Section 91-3(b), HRS, procedure for adoption, amendment, or repeal of rules, and section 325-2, HRS, physicians, laboratory directors, and health care professionals to report to the extent necessary to add coronavirus disease 2019 (COVID-19) (SARS-CoV-2) to Exhibits A and B of Chapter 11-156, Hawaii Administrative Rules (HAR), without adopting emergency rules, and to ensure that physicians, health care professionals, and laboratory directors shall report the incidence or suspected incidence of COVID-19 to the department of health in the manner specified by the department of health and that test results (including positive and negative results) be reported to the department of health via the electronic laboratory reporting system and by telephone on an urgent basis. The addition of (COVID-19) (SARS-CoV-2) to Exhibits A and B of Chapter 11-156, HAR, shall be effective for a period of one hundred eighty (180) days from the date of this Proclamation.

Chapter 92, HRS, public agency meetings and records, to the extent necessary to enable boards to conduct business in person or through remote technology without holding meetings open to the public. Boards shall consider reasonable measures to allow public participation consistent with social distancing practices, such as providing electronic notice of meetings, allowing submission of written testimony on agendized items, live streaming meetings, and posting minutes of meetings online. No board deliberation or action shall be invalid, however, if such measures are not taken.

Chapter 92F, HRS, uniform information practices act (modified).

Section 102-2, HRS, contracts for concessions; bid required, exception.

Section 103-2, HRS, general fund.

Section 103-53, HRS, contracts with the State or counties; tax clearances, assignments.

Section 103-55, HRS, wages, hours, and working conditions of employees of contractors performing services.

Section 103-55.5, HRS, wages and hours of employees on public works construction contracts.

Chapter 103D, HRS, Hawaii public procurement code.
Chapter 103F, HRS, purchases of health and human services.
Chapter 104, Hawaii Revised Statutes, wages and hours of employees

on public works, to the extent that this suspension only applies to construction contracts for governmental construction projects related to COVID-19 entered into on or after the date of the Supplementary Proclamation issued on March 16, 2020 through the duration of the emergency.

Chapter 105, HRS, government motor vehicles, except for section 105- 11, HRS, State motor pool revolving fund.

Section 127A-30(a)(2), HRS, rental or sale of essential commodities during a state of emergency; prohibition against price increases, to the extent that it permits the termination of any tenancy for a residential dwelling unit in the area that is the subject of the proclamation for a breach of a material term of a rental agreement or lease resulting from a failure to pay all or any portion of the rent or lease, maintenance fees, utility charges, taxes or other fees required by the rental agreement or lease. Additionally, section 521-68, HRS, landlord’s remedies for failure by tenant to pay rent and section 521-71, HRS, termination of tenancy; landlord’s remedies for holdover tenants and Chapter 666, landlord and tenant, to the extent necessary to prohibit the commencement, continuation, or prosecution of an action, to terminate any tenancy for a residential dwelling unit, for failure to pay all or any portion of the rent, maintenance fees, utility charges, taxes or other fees required for the residential dwelling unit.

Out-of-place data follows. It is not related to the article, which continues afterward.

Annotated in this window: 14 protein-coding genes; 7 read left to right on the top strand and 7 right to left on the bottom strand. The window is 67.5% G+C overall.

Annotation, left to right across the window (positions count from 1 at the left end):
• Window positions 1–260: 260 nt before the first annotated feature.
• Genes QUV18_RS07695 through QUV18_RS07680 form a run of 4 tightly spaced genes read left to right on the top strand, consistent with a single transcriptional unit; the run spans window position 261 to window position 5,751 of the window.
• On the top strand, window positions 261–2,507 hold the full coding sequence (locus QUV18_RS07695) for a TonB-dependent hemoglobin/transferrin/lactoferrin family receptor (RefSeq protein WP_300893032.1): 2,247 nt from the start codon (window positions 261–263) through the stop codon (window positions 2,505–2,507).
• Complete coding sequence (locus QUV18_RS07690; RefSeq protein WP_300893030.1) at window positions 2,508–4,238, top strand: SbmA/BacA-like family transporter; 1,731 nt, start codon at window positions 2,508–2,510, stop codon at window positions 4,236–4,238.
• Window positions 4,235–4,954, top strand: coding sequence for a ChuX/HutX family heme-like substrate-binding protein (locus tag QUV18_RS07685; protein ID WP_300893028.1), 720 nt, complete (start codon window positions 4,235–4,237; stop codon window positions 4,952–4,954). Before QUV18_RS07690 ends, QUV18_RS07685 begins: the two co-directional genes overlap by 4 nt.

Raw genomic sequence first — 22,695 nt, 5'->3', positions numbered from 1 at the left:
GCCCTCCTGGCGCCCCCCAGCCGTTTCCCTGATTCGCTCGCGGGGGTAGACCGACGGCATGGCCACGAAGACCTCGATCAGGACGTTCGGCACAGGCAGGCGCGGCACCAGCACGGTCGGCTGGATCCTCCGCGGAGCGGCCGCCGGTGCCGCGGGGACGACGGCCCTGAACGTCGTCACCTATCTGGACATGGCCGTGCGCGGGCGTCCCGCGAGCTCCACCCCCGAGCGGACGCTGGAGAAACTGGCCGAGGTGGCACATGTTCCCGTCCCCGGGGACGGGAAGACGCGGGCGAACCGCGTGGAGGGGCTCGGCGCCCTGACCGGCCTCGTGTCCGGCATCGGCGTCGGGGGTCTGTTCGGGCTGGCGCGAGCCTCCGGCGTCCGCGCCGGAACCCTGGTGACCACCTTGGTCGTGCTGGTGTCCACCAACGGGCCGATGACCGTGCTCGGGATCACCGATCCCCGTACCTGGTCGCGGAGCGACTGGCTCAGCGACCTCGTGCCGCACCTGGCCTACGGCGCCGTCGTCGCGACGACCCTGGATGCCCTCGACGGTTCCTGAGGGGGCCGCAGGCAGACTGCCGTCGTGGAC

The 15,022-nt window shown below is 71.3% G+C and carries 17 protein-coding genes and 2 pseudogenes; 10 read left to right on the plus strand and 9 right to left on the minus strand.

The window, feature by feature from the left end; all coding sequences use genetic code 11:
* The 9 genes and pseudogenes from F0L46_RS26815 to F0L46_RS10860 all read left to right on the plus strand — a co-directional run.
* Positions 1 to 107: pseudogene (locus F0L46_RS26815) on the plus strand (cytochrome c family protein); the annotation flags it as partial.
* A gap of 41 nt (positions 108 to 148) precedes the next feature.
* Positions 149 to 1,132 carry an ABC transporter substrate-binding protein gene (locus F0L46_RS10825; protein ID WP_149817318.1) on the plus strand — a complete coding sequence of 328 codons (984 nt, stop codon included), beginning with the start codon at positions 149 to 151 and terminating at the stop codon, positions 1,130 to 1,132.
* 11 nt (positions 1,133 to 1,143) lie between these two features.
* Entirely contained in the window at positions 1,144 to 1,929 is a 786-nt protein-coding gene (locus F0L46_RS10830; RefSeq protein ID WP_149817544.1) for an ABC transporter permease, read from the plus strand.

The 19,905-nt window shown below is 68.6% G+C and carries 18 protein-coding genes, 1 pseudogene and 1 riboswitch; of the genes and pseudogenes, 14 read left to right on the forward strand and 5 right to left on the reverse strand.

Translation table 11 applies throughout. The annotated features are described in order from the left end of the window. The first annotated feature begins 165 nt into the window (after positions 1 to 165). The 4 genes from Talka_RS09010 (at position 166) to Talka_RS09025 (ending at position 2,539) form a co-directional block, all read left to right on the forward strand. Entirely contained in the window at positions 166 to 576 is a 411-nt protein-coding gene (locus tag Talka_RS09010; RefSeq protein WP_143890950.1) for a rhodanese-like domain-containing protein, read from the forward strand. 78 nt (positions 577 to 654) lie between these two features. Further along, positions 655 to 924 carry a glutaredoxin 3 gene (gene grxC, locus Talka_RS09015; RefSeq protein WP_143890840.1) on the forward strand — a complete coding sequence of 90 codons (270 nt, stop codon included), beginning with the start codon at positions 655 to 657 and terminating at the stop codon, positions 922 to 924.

Sections 134-3(a) and (b), HRS, registration, mandatory, exceptions, to the extent necessary such that the chiefs of police of the counties, in their sole discretion, may suspend the deadline whereby a person must register a firearm within five days after arrival in the State of the person or firearm, whichever arrives later, and the deadline whereby a person acquiring a firearm pursuant to section 134-2, HRS, must register the firearm within five days of acquisition.

Section 183C-6, HRS, permits and site plan approvals, to the extent necessary to enable the Department of Land and Natural Resources to administer the permitting program for conservation district use permits withoutthe application of provisions providing for automatic approval of permit requests that are not acted upon within 180 days.

Chapter 205A, HRS, coastal zone management.
Section 237D-6.5(b), distribution of the transient accommodations tax.
Chapter 261, HRS, aeronautics

Chapter 281, HRS, intoxicating liquor, and related administrative rules, to the extent as follows:

  1. Section 281-1, HRS, definitions, to exclude hand sanitizer and surface disinfectants from the definition of “liquor” and “intoxicating liquor”; and
  2. Section 281-31, HRS, licenses, classes to enable the county liquor commissions to allow licensees to sell unopened beer or unopened wine or unopened prepackaged cocktails with food for pick up, delivery, take out, or other means to be consumed off the premises,and to enable county liquor commissions to waive, suspend, or postpone any deadlines or administrative procedures; and to allow class 1 licensees to purchase fermentable wash from class 1, 3, 14, and 18 licensees.

Provided that liquor licensees shall comply at all times with any and all federal laws and any and all state and county laws not specifically suspended herein, including, but not limited to, Chapter 149A, HRS, Hawaii Pesticides Law, and the rules, regulations, and requirements of the State of Hawai‘i Department of Agriculture, the U.S. Food and Drug Administration, the U.S. Environmental Protection Agency, and the U.S. Alcohol and Tobacco Tax and Trade Bureau.